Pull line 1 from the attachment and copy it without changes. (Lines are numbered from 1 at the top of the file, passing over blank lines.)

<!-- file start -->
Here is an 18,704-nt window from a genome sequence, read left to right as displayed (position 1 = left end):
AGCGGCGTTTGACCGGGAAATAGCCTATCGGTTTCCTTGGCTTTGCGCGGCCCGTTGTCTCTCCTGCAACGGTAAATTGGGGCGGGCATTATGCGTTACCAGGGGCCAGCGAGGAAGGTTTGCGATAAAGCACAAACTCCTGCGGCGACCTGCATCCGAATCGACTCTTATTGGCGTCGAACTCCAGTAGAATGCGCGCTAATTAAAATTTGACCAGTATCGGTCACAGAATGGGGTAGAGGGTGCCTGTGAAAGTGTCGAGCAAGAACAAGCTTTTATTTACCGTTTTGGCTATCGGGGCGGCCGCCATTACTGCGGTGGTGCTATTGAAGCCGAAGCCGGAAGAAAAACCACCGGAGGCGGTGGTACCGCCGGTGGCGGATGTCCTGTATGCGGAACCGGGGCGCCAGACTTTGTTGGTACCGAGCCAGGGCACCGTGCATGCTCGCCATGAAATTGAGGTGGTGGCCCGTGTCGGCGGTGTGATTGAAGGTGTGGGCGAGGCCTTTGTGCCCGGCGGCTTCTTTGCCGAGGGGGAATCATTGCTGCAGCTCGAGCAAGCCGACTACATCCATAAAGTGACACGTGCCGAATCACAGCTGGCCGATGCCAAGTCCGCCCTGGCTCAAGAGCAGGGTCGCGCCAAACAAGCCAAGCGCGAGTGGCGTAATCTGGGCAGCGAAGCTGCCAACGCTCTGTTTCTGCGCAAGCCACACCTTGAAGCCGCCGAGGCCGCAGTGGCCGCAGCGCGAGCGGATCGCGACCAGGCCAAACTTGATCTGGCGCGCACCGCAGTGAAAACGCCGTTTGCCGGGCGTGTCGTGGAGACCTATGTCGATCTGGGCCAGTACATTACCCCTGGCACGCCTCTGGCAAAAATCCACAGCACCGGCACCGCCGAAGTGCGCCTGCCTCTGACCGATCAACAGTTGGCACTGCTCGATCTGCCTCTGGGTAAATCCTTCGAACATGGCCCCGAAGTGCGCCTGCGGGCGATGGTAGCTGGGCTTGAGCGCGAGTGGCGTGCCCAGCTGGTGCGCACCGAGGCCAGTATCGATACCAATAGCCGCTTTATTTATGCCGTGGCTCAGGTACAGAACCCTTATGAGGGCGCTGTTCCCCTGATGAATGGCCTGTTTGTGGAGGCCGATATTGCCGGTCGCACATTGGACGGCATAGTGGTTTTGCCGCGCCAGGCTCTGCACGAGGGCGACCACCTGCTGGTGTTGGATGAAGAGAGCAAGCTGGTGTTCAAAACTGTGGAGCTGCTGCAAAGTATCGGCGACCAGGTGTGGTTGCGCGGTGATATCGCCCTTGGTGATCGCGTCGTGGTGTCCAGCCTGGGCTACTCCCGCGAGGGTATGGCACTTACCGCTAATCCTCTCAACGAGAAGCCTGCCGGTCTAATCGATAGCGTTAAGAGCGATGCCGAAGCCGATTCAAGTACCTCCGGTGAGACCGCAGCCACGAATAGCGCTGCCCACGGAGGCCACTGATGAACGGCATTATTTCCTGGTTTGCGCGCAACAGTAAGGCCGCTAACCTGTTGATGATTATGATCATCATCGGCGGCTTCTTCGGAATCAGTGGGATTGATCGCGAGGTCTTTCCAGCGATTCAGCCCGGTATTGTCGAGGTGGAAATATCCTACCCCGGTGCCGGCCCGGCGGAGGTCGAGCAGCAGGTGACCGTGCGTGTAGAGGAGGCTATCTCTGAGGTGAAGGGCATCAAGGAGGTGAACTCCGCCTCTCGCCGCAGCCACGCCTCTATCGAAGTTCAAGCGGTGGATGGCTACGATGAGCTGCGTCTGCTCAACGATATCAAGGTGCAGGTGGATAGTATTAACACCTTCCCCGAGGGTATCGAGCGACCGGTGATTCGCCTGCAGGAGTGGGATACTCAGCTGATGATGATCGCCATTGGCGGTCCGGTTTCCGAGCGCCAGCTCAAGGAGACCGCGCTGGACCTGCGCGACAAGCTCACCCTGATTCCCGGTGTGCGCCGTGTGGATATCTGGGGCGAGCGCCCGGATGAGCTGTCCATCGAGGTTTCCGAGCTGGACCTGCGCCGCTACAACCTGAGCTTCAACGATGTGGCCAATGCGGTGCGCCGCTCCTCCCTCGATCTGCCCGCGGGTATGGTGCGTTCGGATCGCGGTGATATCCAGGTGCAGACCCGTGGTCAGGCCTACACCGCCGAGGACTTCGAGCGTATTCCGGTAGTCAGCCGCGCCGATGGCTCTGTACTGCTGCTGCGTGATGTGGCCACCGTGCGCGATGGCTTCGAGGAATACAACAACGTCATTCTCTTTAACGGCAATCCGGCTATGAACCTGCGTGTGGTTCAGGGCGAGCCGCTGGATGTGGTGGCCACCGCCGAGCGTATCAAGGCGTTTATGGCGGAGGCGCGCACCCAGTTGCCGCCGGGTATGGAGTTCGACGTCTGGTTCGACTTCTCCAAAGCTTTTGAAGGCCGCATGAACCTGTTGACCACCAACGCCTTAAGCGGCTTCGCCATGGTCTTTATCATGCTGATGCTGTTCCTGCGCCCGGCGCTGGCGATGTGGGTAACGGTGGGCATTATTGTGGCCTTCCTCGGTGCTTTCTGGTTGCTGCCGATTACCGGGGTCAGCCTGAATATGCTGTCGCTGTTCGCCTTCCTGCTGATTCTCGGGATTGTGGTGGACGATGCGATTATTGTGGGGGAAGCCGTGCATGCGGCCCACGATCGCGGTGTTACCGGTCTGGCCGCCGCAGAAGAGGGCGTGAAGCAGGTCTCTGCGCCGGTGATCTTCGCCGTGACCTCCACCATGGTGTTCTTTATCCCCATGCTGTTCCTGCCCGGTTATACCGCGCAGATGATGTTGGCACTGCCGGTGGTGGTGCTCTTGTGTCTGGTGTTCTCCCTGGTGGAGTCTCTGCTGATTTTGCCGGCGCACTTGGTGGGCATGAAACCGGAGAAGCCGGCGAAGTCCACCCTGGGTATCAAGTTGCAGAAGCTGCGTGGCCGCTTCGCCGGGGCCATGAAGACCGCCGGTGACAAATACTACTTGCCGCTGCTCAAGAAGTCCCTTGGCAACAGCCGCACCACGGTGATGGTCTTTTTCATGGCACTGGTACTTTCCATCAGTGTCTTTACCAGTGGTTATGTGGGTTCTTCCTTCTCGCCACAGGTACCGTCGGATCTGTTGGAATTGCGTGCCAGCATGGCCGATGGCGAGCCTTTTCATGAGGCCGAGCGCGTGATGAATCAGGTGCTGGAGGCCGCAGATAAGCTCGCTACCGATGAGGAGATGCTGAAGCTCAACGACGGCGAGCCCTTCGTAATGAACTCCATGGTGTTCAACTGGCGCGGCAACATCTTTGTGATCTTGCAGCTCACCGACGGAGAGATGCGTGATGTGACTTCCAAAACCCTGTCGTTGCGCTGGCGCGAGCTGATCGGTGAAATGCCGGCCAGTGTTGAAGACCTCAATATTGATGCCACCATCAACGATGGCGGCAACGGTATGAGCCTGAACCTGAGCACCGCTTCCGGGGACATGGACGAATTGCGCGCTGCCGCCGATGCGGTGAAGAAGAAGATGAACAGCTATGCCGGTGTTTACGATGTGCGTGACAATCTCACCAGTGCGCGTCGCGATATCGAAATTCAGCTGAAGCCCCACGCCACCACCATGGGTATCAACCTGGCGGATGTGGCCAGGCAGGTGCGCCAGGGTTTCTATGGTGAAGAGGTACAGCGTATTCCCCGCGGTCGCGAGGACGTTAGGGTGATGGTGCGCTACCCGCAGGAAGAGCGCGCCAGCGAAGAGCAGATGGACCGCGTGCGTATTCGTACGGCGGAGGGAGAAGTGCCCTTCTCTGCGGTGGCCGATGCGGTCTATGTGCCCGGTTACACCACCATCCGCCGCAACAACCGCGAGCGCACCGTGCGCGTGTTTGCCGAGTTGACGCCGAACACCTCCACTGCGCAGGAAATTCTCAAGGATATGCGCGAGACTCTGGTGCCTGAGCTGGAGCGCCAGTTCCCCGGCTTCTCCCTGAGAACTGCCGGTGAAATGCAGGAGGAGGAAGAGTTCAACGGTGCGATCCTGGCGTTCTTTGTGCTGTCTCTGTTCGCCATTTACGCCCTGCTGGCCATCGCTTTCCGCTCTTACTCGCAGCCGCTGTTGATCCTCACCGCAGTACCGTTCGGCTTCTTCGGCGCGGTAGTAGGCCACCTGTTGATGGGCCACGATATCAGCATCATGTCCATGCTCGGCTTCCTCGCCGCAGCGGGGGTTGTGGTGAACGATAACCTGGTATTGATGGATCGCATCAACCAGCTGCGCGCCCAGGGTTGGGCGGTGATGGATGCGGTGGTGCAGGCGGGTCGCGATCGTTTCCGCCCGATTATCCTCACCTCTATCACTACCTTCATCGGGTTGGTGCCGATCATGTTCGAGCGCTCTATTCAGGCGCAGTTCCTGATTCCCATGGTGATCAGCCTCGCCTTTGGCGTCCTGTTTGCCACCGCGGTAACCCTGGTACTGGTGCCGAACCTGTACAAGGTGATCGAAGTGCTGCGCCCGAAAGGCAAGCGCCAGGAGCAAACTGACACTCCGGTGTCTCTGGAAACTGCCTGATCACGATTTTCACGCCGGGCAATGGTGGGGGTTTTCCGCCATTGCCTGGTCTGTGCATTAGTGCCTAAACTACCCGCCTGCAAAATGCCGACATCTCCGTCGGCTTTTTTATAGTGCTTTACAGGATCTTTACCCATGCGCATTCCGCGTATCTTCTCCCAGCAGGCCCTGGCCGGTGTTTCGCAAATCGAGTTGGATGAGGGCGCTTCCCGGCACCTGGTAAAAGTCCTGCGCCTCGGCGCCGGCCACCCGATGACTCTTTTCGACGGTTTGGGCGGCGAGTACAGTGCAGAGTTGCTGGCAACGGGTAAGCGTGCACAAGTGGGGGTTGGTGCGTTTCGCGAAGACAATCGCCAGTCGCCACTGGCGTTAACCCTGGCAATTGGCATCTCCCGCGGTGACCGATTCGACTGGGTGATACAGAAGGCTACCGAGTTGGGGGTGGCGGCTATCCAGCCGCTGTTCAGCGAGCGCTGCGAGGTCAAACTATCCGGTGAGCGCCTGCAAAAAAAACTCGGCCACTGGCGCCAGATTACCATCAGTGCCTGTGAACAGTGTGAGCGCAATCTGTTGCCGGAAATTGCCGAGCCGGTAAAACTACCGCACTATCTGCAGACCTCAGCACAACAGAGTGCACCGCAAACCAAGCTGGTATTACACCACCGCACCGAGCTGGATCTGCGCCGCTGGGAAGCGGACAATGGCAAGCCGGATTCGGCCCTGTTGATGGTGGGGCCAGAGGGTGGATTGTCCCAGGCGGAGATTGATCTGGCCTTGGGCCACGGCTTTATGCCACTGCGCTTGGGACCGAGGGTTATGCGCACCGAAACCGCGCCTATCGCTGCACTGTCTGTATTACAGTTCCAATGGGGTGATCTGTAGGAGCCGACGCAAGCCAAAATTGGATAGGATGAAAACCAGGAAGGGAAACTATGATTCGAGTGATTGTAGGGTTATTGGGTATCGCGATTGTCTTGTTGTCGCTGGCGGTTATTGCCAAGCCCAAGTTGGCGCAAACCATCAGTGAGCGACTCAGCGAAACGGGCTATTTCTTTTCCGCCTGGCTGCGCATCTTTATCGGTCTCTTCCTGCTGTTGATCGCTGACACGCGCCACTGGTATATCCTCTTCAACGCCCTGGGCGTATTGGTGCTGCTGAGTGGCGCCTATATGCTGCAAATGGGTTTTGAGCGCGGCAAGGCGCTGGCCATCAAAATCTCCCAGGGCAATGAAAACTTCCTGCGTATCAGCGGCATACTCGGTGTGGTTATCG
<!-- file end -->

Here is an 18,704-nt window from a genome sequence, read left to right as displayed (position 1 = left end):